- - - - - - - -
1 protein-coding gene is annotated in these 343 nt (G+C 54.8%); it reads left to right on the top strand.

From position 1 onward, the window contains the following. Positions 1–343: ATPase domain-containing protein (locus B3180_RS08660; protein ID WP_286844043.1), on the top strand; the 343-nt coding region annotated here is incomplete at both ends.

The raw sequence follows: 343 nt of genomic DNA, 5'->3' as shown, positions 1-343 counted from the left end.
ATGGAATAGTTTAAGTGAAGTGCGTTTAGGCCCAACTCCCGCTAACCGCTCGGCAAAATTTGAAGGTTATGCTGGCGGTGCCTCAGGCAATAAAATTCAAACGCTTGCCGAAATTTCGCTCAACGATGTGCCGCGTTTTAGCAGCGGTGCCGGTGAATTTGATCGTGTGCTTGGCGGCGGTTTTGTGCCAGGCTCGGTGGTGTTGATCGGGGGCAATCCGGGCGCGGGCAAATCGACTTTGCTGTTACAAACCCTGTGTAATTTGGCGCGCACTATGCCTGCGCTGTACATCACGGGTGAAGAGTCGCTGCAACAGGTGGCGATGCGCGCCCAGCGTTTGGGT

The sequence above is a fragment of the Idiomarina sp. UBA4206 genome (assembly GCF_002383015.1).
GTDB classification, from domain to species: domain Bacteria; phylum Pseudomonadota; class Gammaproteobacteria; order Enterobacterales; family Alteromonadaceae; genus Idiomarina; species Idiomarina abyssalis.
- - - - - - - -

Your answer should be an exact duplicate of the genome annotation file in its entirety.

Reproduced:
1 protein-coding gene is annotated in these 343 nt (G+C 54.8%); it reads left to right on the top strand.

From position 1 onward, the window contains the following. Positions 1–343: ATPase domain-containing protein (locus B3180_RS08660; protein ID WP_286844043.1), on the top strand; the 343-nt coding region annotated here is incomplete at both ends.

The raw sequence follows: 343 nt of genomic DNA, 5'->3' as shown, positions 1-343 counted from the left end.
ATGGAATAGTTTAAGTGAAGTGCGTTTAGGCCCAACTCCCGCTAACCGCTCGGCAAAATTTGAAGGTTATGCTGGCGGTGCCTCAGGCAATAAAATTCAAACGCTTGCCGAAATTTCGCTCAACGATGTGCCGCGTTTTAGCAGCGGTGCCGGTGAATTTGATCGTGTGCTTGGCGGCGGTTTTGTGCCAGGCTCGGTGGTGTTGATCGGGGGCAATCCGGGCGCGGGCAAATCGACTTTGCTGTTACAAACCCTGTGTAATTTGGCGCGCACTATGCCTGCGCTGTACATCACGGGTGAAGAGTCGCTGCAACAGGTGGCGATGCGCGCCCAGCGTTTGGGT

The sequence above is a fragment of the Idiomarina sp. UBA4206 genome (assembly GCF_002383015.1).
GTDB classification, from domain to species: domain Bacteria; phylum Pseudomonadota; class Gammaproteobacteria; order Enterobacterales; family Alteromonadaceae; genus Idiomarina; species Idiomarina abyssalis.